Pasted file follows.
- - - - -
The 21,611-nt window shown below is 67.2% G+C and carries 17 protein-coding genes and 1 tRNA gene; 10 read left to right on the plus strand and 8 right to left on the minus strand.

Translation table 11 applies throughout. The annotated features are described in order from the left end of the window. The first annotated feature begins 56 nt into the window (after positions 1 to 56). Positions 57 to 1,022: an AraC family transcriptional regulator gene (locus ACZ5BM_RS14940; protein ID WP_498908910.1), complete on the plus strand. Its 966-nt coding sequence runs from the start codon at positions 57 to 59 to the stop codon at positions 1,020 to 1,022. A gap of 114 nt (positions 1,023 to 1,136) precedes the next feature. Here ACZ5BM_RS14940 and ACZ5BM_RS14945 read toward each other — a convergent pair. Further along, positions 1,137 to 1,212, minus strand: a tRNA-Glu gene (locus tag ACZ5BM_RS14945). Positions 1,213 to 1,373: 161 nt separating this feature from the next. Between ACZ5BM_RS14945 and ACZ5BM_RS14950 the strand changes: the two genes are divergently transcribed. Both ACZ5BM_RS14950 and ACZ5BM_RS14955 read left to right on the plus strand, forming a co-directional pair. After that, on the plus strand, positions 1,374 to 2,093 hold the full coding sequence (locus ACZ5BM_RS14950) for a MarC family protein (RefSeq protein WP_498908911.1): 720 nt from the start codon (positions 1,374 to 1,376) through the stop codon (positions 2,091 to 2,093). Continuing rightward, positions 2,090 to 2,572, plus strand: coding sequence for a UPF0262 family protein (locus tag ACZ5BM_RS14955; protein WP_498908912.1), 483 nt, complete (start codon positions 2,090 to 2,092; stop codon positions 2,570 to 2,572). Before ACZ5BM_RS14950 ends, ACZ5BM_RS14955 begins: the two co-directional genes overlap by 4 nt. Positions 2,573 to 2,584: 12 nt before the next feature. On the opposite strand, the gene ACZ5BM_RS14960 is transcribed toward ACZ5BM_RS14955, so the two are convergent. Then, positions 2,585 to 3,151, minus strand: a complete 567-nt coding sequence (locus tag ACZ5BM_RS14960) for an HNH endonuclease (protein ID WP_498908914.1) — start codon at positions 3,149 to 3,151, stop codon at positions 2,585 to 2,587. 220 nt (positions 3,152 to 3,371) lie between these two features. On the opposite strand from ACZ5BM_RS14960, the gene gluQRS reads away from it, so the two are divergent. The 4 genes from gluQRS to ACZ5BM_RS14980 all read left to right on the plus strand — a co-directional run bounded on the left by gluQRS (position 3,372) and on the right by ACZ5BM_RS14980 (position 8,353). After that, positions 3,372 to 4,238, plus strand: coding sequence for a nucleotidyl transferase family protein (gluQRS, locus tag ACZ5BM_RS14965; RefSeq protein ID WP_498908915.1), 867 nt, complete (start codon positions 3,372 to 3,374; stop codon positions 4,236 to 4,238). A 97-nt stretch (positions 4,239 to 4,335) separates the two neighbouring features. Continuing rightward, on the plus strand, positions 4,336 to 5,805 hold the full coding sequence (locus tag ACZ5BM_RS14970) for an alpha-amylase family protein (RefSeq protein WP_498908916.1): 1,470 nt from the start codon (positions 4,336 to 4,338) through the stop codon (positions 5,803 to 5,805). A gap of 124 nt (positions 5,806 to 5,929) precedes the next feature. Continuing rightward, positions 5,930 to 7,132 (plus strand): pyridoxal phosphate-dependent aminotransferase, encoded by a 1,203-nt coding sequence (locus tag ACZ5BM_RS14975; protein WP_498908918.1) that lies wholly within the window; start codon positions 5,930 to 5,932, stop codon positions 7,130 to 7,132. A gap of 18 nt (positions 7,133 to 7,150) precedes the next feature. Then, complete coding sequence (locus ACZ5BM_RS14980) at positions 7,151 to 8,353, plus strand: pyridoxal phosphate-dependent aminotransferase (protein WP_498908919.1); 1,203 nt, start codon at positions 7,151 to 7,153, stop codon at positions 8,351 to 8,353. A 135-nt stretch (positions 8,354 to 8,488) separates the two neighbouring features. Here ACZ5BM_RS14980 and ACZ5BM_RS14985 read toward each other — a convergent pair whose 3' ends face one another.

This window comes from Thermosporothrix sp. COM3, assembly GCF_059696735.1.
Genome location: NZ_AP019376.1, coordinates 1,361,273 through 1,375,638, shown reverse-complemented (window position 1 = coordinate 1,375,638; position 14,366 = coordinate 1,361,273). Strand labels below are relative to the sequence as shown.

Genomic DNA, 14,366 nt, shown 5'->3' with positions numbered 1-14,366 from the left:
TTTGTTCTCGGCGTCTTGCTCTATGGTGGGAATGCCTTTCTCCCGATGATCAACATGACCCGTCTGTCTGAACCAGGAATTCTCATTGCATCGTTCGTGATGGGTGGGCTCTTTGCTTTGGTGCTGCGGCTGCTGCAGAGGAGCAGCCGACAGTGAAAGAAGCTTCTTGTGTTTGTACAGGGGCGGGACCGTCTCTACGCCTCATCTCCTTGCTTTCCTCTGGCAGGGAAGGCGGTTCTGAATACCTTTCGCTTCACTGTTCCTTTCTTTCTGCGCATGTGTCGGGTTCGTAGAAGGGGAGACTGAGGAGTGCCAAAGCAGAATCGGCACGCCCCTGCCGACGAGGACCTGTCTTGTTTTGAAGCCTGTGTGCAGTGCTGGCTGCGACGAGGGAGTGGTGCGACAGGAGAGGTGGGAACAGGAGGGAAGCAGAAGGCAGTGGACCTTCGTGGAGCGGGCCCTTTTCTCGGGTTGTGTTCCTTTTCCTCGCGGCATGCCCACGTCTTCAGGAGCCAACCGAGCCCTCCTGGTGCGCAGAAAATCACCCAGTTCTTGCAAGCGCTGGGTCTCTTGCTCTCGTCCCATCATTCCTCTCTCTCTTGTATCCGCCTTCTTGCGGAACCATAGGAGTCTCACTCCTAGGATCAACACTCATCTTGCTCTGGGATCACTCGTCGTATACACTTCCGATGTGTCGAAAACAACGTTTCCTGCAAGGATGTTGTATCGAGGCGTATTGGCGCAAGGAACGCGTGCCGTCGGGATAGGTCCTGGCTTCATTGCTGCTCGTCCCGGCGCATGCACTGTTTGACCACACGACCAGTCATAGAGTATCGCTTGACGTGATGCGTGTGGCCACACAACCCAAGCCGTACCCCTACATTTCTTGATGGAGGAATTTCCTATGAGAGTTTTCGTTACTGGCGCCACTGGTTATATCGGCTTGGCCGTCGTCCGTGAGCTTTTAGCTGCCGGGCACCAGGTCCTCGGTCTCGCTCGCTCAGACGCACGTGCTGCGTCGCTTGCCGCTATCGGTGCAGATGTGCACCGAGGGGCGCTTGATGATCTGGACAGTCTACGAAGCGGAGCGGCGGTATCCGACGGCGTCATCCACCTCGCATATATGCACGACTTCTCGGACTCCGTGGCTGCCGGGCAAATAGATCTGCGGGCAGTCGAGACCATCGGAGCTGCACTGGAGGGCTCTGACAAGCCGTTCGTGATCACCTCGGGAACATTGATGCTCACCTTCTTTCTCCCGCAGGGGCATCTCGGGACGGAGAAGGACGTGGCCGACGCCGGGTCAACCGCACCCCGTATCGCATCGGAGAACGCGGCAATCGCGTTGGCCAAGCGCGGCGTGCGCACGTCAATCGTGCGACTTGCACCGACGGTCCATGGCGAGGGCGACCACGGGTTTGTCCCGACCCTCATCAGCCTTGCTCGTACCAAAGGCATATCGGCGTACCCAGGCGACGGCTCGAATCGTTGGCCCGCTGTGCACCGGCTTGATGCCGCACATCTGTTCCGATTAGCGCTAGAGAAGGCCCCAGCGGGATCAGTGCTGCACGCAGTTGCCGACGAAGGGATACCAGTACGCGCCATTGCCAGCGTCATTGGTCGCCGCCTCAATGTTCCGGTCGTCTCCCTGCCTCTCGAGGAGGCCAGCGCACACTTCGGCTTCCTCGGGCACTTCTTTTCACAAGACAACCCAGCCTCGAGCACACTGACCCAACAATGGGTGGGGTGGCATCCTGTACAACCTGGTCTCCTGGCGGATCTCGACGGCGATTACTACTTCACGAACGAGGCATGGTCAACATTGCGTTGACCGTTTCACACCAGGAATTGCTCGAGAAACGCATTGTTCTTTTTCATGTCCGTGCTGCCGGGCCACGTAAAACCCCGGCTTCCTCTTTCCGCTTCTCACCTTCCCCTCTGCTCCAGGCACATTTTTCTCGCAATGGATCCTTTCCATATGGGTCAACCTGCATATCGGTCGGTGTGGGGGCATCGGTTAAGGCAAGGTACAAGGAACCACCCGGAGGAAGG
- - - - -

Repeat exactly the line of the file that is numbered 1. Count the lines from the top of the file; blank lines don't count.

The 21,611-nt window shown below is 67.2% G+C and carries 17 protein-coding genes and 1 tRNA gene; 10 read left to right on the plus strand and 8 right to left on the minus strand.